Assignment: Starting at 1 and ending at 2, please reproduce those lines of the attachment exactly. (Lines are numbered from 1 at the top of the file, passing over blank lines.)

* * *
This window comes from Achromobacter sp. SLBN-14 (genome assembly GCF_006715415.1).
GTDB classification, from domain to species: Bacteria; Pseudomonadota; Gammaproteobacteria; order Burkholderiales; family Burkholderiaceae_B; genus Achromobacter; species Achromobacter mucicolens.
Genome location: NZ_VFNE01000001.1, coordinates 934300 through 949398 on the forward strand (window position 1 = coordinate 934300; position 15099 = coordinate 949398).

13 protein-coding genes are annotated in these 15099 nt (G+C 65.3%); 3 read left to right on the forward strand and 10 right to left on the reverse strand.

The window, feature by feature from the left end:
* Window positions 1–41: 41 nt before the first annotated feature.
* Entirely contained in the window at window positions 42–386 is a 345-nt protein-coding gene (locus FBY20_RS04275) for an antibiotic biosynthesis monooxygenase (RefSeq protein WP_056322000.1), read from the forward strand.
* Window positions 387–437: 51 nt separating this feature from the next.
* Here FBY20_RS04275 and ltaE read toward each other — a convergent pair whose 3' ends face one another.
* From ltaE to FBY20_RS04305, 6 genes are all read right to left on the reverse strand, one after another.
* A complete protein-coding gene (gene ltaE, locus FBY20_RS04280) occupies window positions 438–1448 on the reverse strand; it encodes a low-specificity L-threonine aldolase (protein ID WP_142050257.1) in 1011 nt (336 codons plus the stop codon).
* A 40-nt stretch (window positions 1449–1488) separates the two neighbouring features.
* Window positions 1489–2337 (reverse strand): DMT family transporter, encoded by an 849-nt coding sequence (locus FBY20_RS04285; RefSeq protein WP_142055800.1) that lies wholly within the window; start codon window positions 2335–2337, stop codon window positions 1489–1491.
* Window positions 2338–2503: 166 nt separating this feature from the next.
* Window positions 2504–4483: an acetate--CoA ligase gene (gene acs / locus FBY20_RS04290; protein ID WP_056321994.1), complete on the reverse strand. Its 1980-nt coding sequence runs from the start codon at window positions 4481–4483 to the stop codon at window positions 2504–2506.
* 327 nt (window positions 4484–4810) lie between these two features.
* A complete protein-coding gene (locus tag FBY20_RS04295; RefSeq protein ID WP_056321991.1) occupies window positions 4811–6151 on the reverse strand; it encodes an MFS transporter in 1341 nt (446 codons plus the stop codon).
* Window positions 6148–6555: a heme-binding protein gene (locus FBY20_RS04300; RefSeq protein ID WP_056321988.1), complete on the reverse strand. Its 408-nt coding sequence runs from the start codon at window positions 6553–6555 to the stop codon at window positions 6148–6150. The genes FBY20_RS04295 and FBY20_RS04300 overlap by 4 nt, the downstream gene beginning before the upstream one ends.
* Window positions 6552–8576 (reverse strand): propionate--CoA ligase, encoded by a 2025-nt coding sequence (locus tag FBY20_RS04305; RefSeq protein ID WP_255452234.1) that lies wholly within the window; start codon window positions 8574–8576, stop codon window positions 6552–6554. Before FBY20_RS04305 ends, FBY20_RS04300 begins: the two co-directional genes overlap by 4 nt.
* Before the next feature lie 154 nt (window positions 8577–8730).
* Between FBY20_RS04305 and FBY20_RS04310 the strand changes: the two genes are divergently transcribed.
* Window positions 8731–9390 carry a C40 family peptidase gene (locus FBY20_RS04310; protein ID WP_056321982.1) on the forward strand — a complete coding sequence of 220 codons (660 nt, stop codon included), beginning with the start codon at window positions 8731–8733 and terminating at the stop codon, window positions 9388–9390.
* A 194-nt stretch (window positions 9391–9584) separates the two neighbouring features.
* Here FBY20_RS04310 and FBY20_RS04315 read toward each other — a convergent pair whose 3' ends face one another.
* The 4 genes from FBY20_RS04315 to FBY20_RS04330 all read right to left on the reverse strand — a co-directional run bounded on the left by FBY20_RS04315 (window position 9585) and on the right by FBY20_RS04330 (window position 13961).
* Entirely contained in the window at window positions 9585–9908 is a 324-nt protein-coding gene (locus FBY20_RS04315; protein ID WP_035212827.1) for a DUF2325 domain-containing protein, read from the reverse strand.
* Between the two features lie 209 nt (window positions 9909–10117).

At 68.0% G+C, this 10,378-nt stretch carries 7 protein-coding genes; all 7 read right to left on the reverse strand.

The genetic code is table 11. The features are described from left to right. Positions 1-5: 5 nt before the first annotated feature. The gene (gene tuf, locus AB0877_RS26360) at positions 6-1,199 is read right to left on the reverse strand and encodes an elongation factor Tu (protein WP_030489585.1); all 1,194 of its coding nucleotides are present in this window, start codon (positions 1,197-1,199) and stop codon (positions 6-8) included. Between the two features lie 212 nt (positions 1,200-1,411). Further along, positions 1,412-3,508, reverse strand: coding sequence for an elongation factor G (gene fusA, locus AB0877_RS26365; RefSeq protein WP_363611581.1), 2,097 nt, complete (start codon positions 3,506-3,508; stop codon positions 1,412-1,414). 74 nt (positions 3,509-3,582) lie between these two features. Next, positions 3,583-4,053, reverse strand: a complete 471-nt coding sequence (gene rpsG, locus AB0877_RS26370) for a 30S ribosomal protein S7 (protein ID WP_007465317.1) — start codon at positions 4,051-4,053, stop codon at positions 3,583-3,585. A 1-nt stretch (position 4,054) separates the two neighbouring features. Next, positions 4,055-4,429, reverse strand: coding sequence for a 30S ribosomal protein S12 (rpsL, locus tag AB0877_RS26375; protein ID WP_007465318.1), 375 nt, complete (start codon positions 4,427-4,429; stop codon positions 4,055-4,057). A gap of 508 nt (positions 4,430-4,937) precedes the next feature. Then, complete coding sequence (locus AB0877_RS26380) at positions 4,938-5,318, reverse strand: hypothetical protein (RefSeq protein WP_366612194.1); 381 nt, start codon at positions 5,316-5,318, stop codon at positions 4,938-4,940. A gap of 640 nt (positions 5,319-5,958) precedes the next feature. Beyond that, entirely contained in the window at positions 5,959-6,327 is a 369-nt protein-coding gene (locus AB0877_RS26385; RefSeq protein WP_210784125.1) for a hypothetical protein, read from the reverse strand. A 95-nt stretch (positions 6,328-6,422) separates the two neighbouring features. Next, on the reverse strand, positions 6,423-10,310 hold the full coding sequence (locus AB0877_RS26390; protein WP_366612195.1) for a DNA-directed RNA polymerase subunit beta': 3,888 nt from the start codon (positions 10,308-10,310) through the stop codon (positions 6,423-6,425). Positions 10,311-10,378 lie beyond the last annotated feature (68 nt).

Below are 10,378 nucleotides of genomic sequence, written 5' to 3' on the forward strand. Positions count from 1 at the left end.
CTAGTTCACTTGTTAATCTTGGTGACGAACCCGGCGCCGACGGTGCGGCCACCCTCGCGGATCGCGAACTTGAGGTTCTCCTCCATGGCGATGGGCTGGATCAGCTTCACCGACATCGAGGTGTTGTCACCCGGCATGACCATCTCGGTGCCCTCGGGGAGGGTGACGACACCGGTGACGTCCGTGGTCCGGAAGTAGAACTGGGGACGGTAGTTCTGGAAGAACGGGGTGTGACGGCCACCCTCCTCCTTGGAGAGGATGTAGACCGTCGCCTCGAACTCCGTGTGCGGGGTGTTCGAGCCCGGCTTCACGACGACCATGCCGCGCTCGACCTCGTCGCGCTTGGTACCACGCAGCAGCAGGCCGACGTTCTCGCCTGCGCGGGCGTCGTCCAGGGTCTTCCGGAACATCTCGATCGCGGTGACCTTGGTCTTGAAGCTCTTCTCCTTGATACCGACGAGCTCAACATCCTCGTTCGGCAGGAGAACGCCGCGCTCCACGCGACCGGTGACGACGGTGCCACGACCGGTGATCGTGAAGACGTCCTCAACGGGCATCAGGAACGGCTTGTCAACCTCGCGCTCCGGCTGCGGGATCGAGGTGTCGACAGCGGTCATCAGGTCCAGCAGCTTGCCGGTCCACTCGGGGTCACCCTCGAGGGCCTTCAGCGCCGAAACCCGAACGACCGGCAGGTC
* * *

This window comes from Achromobacter sp. SLBN-14 (genome assembly GCF_006715415.1).
GTDB classification, from domain to species: Bacteria; Pseudomonadota; Gammaproteobacteria; order Burkholderiales; family Burkholderiaceae_B; genus Achromobacter; species Achromobacter mucicolens.